Monday, May 12, 2014

1st Edition, The Ghost Tower of Inverness and premade adventures

I was feeling a bit nostalgic lately and sort of really wanted to play some old school 1st edition Advanced Dungeons and Dragons.  There are so many retro style D&D clones out there these days, but I don’t think that they really interest me.  Most of them are just a stripped down easy to learn fantasy game, but lack the personality and daring that truly define the early versions of D&D. So I decided to go back to the source and run a one shot adventure using a module. I didn’t want to start up a new campaign (I have a Shadowrun game going on currently and I certainly don’t need two games a week in my life right now) and I didn’t want to spend a lot of time writing an adventure so this seemed like a great way to dip into the game and then jump right back out. After much searching through all of my old modules I settled on the classic C2, The Ghost Tower of Inverness.

I’ve written before about my general dislike of dungeoncrawls so I won’t go into the reasons why, but the Ghost Tower seemed workable.  For starters, the dungeons of the adventure are so absurd that it’s easy to throw plausibility out the window and just accept it for what it is.  I’ve seen it referred to as a “funhouse” adventure and that makes total sense.  The premise is that the PC’s are all the prisoners of some Duke and he frees them from his dungeons in order to have them retrieve the fabled Soul Gem and bring it to him in exchange for freedom.  The Gem was the possession of some wizard who constructed an insane tower filled with monsters and traps to protect the Gem. Eventually the wizard disappeared but the Gem remains! Alright, that’s not too bad.  I suppose one could ask some questions about why the Duke (who has tons of resources at his disposal) is choosing this motley crew of vagabonds to undertake this important quest, but whatever. If I start asking questions now I’ll be at a million words by the time I reach the underground chessboard that electrocutes people when they make a wrong step. Ghost Tower was originally a tournament module run at Wintercon VIII in 1979 and featured five characters, so I rounded up five players to fulfill the roles of Lembu, Discinque, Hodar, Li Hon and Zinethar the Wise.  And we’re off…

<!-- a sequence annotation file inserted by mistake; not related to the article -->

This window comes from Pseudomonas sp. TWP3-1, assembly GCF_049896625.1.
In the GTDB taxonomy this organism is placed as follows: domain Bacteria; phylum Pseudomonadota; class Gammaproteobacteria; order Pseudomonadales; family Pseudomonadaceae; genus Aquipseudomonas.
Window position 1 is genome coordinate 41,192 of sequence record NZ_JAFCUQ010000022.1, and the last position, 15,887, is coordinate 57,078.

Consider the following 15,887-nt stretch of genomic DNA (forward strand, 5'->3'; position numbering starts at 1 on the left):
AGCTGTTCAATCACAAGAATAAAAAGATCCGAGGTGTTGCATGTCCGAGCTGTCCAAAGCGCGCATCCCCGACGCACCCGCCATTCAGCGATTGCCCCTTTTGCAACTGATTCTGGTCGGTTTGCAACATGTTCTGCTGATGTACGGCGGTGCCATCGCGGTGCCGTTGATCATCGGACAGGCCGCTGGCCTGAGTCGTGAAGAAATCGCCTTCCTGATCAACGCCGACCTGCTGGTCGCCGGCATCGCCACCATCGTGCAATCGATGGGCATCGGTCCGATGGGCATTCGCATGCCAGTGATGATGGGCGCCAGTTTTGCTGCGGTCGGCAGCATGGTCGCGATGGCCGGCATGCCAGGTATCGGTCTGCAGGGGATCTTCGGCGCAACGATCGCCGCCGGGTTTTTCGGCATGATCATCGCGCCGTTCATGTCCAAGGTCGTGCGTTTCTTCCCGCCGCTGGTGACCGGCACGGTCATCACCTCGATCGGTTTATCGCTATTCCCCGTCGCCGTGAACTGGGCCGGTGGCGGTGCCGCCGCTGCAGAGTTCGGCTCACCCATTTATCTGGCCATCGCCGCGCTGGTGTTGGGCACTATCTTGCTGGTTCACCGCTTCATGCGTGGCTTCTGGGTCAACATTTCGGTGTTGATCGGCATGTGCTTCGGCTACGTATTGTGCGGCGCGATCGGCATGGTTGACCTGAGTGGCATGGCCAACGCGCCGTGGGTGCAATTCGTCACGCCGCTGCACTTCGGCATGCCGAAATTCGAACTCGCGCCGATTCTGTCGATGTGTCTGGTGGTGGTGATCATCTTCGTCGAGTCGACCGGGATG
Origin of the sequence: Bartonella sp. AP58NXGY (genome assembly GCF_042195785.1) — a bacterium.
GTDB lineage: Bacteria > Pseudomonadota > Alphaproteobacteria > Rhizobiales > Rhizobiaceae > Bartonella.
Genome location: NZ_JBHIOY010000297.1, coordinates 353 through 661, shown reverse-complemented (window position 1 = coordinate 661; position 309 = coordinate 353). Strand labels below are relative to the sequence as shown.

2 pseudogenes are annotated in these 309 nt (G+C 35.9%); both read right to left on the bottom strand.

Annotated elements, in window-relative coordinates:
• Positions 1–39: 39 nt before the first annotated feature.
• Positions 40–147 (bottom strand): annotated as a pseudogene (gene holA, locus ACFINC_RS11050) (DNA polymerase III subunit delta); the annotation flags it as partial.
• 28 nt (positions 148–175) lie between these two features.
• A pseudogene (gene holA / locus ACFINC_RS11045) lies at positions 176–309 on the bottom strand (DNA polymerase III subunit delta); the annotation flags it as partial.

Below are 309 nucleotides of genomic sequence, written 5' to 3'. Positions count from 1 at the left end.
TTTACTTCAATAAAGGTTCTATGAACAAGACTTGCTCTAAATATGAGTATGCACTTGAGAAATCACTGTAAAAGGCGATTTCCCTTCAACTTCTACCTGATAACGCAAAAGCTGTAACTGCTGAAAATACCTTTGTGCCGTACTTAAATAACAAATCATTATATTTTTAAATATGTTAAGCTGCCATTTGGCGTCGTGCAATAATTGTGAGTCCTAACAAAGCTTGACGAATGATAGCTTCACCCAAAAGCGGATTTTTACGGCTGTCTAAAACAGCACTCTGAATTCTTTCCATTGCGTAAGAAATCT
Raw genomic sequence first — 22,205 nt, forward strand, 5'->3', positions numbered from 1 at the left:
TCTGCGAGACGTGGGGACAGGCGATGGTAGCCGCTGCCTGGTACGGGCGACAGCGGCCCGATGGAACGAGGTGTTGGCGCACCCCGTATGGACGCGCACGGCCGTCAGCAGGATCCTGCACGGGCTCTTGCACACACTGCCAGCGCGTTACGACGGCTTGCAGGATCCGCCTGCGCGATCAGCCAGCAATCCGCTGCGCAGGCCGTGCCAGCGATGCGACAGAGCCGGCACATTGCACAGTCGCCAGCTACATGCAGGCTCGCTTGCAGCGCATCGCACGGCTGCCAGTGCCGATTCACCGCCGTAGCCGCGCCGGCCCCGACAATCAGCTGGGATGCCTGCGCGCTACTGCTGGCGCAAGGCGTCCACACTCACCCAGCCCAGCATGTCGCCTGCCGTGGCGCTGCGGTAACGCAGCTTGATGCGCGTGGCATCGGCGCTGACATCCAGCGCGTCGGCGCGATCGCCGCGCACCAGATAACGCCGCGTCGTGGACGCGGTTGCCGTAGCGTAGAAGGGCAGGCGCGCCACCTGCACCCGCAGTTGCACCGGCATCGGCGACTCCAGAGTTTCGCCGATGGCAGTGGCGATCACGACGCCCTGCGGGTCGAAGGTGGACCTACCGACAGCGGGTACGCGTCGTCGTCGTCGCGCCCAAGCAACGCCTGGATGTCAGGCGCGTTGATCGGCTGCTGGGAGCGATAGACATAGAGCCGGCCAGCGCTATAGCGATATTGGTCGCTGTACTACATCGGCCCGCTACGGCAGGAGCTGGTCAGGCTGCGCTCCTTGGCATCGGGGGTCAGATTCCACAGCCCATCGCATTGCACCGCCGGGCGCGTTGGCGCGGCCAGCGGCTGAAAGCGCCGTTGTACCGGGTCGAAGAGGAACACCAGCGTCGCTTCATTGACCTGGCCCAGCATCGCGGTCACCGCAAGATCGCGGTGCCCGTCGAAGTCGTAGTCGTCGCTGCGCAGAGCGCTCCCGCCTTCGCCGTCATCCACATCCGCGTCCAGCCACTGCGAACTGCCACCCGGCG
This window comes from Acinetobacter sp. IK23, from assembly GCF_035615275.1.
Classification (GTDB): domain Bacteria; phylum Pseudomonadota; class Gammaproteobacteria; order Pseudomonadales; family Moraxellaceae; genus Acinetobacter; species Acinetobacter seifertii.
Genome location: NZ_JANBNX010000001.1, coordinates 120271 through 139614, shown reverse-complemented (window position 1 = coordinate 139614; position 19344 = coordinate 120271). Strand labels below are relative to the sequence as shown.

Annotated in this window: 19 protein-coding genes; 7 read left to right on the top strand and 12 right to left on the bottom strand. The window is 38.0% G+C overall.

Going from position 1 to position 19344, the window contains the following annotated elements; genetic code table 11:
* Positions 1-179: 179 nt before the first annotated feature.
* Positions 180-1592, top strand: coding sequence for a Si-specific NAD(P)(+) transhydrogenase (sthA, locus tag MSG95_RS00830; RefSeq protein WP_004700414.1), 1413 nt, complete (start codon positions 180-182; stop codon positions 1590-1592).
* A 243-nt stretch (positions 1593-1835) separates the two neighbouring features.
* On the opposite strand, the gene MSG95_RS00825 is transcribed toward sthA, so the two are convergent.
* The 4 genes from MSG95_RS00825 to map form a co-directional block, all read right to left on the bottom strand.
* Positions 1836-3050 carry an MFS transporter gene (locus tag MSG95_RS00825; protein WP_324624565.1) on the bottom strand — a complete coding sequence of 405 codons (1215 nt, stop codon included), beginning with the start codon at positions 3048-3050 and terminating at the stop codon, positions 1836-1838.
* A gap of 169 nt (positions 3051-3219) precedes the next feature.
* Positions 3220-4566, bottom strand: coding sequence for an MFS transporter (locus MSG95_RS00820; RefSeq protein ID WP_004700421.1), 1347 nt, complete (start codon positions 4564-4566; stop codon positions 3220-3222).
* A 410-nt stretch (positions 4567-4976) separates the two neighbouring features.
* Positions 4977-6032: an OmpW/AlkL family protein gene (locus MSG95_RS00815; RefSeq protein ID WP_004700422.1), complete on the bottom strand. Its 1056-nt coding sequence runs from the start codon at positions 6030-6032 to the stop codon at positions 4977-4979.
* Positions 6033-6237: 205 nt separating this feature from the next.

My initial thoughts on the experience are twofold. One, 1st edition AD&D is legitimately awesome. It’s easy to play and very clear cut. For as many bizarre rules and charts exist, there really isn’t all that much that the characters can do so just about everything is left to the imagination of the players and the whims of the DM. That’s fine with me.  And secondly, dungeons are just as horrible as I remember them being. And what’s maybe even worse are wandering monsters.  Where do these things come from? Are they really wandering? Or do they have a destination that we just don’t know about?

As far as the actual adventure goes the Ghost Tower is pretty good for a packaged romp, but the lack of roleplaying inherent in a dungeon crawl limits what it can do.  It consists of two main components, a dungeon in which the characters need to locate four parts of a key and use them to unlock the second section; a tower in which the Soul Gem is located.  The initial dungeon is really four separate sections that each has some sort of gimmick room that the key is in. As a DM I never design puzzles as an encounter because I just don’t think that they are very fun, most of the time they come off as a yes/no type of proposition in which the players either get it or they don’t. So the result winds up as something that is easily bypassed or completely frustrating.  A good example of this is the bizarre bead curtain that is waiting for the characters in one of the many ten foot wide corridors.